Gettysburg & Memorial Day
Memorial Day in the Soldiers' National Cemetery
Memorial Day in the Soldiers' National Cemetery

It was once called Decoration Day, because the graves of the slain from the Civil War were decorated with flowers. Gettysburg commemorates one of the longest-running remembrances of Memorial Day, beginning in 1868. This year marks the 150th observance, and next year will mark the sesquicentennial of this commemoration in Pennsylvania’s most historic town.

Here are a few interesting facts about Gettysburg’s observance of this important day throughout the years:

On May 30, 1868, Gettysburg first observed the day, in compliance with General Rule #11 issued from General John A. Logan, Commander-in-Chief of the Grand Army of the Republic: “ The 30th of May…is designated for the purpose of strewing flowers or otherwise decorating the graves of comrades who died in defense of their country during the late rebellion, and whose bodies now lie in almost every city, village, and hamlet churchyard in the land .” 1

On that first Memorial Day in Gettysburg, shops and other places of business closed at 5:30 p.m., and a salvo of artillery was fired from Cemetery Hill with a 22-gun salute. 2

In 1877, the first person not from Gettysburg gave the Memorial Day kenote address. He was J.M. Vanderslice from Philadelphia.

Also in 1877, children from the Gettysburg schools began strewing flowers on the graves of the Gettysburg slain in the Soldiers’ National Cemetery. Prior to that year, orphans from the local orphanage had the honors. With the orphanage closed, the task was gratefully taken by the area’s school pupils. 3

In 1878, the first U.S. President to visit Gettysburg since Lincoln visited during Memorial Day. Rutherford B. Hayes delivered a few remarks but was not the keynote speaker that day. Former Pennsylvania Governor Andrew Curtin was also present and gave remarks. The keynote speaker for the ceremony that day was General Benjamin Butler, of Massachusetts. 4

In 1874, Decoration Day became a national holiday. Banks and government offices closed for the day. Many local businesses in Gettysburg closed as well to commemorate the solemn occasion.

In 1885, Sons of the Union Veterans began aiding the elementary school children in decorating the graves of the Soldiers’ National Cemetery. Some of these men were sons of those who died at Gettysburg.

In 1888, William Ryan of New York recited the Gettysburg Address for the occasion in the Soldiers’ National Cemetery – the first time the address had been heard since Lincoln uttered it in 1863. It was received with great enthusiasm, and sparked an annual recitation for many years. 5

So far, five U.S. Presidents have delivered keynote addresses for Memorial Day commemorations at Gettysburg. They are: Theodore Roosevelt, Calvin Coolidge, Herbert Hoover, Franklin D. Roosevelt, and Dwight D. Eisenhower. Theodore Roosevelt actually gave two addresses, one in 1904 while serving as Commander-in-Chief and the other in 1912, shortly after his tenure as President had ended.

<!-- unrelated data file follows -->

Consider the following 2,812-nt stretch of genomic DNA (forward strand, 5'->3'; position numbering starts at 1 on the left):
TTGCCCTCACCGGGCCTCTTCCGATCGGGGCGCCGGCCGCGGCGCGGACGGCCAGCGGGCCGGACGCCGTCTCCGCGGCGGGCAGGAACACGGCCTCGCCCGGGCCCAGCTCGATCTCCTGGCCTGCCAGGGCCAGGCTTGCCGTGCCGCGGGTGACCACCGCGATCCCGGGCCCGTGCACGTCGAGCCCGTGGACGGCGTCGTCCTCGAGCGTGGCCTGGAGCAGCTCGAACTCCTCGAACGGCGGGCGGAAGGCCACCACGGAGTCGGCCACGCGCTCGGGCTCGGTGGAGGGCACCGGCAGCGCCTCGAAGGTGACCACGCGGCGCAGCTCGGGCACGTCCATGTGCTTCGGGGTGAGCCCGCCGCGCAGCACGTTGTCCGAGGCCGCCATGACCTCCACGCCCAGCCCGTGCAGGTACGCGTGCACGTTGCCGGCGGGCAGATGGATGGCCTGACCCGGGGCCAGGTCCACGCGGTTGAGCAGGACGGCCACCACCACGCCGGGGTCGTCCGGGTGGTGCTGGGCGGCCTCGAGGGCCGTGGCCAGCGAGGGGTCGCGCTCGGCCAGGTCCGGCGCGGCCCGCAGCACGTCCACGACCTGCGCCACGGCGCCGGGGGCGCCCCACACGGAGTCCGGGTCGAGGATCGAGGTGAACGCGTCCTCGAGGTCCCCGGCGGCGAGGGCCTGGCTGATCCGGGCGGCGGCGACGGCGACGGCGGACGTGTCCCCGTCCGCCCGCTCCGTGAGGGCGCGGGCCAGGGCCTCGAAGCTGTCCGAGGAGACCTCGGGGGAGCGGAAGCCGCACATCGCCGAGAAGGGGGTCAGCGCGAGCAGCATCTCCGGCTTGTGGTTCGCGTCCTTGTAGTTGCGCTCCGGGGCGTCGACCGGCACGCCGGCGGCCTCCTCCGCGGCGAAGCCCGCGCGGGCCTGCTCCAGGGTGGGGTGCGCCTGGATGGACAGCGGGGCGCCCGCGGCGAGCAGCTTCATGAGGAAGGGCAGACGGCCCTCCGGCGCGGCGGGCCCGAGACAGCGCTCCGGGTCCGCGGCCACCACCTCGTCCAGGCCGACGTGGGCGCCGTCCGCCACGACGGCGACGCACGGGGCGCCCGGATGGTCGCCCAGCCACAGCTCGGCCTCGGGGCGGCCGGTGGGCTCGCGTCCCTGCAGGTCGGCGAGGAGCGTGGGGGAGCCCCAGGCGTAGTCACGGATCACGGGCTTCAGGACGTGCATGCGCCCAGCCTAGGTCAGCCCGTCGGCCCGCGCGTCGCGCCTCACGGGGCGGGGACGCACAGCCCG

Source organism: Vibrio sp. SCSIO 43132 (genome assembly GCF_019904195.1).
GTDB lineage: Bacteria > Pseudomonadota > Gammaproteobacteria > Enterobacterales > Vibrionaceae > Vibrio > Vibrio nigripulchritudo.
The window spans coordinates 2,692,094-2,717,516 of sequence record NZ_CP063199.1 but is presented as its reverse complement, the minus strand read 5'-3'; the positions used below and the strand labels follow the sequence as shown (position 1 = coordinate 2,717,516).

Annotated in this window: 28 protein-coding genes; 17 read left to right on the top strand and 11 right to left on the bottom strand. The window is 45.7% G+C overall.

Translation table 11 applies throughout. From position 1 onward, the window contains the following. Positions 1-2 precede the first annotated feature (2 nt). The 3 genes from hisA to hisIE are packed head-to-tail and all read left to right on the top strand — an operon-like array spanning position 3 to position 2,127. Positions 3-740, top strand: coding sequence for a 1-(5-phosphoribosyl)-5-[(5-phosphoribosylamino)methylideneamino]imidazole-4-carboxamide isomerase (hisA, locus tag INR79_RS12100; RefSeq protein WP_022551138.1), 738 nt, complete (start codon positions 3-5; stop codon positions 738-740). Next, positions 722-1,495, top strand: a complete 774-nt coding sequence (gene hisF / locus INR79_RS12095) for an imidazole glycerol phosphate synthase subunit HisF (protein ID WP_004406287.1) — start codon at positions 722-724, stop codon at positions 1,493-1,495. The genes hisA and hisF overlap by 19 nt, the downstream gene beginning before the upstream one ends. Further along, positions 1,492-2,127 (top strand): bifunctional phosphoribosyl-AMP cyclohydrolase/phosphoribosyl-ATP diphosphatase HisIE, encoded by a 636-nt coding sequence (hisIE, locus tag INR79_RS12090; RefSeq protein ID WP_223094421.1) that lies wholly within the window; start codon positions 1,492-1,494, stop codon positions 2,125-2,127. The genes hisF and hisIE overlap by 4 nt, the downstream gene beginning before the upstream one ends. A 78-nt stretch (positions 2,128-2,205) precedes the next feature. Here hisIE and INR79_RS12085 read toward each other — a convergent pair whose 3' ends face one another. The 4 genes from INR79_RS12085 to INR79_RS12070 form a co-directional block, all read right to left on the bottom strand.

Many Gettysburg veterans and sons of veterans have served as Chief Marshals of the Memorial Day observances in town. Among them was Civil War veteran Theodore McAllister, who presided over the event in 1888, 1891, 1893 and 1907. Captain Henry Stewart, the son of Gettysburg teacher and diarist Salome Myers Stewart, also served annually as Chief Marshal for many years, until ill health prevented him in the early 1920s. Because his mother had nursed a dying soldier after the Battle of Gettysburg and alerted the family, fate intervened. When the grieving family came to retrieve the slain Union soldier, Salome met the soldier’s brother, and the two fell in love and married – and new life came from a devastating death.

In 1880, Congressman Charles Williams of Wisconsin succinctly described the reason for remembrance: “This is sacred ground, and few places on earth possess a more enduring fame. Though annual, the commemoration of the bravery of the dead here buried can never grow old .” 6

We reflect upon what those who died might have accomplished ,” said Henry Hull, who delivered the keynote address in the cemetery in 1901, “ had the opportunity been theirs.7

As the 150th Memorial Day is observed in Gettysburg, since that first official commemoration in 1868, flowers are still strewn by school children, an annual parade marks the event, and a keynote speaker still stirs us to remembrance in the first of National Cemeteries at historic Gettysburg.

Sources: Memorial Day General Information File, Adams County Historical Society (hereafter ACHS). The Gettysburg Star & Sentinel, May 27, 1868. The Gettysburg Compiler, June 3, 1877. The Gettysburg Star & Sentinel, June 1, 1897.

End Notes:

1. The Gettysburg Star & Sentinel, May 27, 1868.

2. Ibid.

3. The Gettysburg Compiler, June 3, 1877.

4. Memorial Day File, ACHS.

5. The Gettysburg Star & Sentinel, June 1, 1897.

6. Memorial Day General Information File, ACHS.

7. Ibid.

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